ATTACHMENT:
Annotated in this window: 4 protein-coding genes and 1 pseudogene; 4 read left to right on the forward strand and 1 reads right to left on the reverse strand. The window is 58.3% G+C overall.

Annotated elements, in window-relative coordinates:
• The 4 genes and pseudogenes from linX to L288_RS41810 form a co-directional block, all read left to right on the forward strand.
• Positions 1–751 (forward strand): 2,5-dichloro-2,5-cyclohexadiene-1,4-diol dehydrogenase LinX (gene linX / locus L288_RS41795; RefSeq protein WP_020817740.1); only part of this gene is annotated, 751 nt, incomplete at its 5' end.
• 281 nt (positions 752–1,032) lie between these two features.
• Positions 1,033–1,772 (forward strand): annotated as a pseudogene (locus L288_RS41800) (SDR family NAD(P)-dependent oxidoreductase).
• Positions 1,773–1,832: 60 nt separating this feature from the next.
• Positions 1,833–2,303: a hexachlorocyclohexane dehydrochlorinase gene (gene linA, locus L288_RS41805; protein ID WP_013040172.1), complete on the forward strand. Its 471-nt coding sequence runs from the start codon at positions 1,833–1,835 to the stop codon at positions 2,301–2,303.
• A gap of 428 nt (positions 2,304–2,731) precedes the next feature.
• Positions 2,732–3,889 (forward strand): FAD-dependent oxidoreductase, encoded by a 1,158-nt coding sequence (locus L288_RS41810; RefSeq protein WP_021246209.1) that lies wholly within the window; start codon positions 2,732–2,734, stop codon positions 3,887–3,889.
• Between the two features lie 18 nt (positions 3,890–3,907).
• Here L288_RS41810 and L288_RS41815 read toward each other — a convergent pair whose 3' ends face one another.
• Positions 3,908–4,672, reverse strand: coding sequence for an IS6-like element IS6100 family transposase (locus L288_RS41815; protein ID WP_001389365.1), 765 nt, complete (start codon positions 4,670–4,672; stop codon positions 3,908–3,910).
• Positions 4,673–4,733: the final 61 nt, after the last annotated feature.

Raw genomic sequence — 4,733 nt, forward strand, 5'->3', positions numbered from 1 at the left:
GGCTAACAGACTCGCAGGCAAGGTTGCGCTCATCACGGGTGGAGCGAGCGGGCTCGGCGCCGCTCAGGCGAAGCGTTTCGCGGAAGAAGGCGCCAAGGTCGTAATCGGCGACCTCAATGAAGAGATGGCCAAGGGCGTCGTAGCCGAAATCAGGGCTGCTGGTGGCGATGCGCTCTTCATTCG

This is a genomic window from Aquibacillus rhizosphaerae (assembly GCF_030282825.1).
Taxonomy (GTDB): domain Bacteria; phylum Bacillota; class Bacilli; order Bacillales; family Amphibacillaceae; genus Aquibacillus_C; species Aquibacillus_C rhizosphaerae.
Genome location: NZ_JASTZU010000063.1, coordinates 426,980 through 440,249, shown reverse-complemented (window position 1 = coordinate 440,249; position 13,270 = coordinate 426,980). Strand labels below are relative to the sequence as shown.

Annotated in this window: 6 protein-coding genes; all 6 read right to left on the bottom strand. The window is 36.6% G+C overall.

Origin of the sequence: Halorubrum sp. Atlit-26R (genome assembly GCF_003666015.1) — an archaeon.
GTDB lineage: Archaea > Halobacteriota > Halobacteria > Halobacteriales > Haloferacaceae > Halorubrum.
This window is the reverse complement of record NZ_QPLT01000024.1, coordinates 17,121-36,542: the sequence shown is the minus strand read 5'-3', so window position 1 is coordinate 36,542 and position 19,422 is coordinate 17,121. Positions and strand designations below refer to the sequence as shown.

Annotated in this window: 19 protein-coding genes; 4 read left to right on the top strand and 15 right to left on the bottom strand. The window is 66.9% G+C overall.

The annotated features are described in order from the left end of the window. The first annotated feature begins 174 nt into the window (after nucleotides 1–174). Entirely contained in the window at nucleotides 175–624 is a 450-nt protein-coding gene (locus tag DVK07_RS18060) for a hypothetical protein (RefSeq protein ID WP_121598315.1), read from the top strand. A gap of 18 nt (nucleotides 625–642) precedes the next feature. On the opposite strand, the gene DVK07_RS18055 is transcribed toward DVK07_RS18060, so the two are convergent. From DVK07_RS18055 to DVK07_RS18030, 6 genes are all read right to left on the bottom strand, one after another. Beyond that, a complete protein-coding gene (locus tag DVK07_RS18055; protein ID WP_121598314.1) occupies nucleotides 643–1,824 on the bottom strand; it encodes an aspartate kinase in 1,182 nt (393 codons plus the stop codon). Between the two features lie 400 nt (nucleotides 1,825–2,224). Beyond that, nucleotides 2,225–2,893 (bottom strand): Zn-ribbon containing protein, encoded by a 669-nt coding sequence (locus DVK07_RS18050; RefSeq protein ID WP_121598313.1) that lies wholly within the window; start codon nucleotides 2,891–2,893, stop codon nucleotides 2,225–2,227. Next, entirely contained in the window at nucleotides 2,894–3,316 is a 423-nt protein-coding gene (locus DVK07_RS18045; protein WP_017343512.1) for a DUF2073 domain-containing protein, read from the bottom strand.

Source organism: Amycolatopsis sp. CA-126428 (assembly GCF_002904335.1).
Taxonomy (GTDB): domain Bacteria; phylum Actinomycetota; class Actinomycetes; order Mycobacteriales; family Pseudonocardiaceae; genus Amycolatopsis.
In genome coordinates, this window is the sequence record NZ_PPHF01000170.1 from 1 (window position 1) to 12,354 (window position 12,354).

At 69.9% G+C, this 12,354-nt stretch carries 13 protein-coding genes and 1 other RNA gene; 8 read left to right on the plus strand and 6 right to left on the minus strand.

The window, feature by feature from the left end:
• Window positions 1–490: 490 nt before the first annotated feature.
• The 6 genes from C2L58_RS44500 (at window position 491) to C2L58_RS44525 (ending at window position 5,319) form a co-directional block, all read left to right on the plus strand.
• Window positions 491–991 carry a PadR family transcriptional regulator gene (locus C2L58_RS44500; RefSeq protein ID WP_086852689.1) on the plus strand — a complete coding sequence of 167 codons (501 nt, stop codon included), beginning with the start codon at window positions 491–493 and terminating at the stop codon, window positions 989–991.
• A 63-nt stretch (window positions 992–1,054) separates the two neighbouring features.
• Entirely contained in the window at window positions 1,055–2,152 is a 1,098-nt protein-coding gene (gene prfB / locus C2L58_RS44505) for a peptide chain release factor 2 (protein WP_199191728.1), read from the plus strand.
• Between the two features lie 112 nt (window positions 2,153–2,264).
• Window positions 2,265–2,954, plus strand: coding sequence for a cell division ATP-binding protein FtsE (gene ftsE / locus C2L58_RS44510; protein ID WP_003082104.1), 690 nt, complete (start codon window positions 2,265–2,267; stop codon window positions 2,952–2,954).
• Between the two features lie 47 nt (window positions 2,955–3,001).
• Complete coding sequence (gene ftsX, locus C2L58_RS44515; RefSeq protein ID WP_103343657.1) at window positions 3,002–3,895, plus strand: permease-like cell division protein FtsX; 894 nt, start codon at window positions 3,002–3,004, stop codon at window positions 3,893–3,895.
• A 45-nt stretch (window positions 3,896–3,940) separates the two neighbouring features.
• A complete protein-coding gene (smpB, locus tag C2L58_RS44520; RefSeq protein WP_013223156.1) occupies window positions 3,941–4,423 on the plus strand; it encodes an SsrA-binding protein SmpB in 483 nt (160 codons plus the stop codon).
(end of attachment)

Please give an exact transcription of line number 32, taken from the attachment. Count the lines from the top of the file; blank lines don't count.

• The 6 genes from C2L58_RS44500 (at window position 491) to C2L58_RS44525 (ending at window position 5,319) form a co-directional block, all read left to right on the plus strand.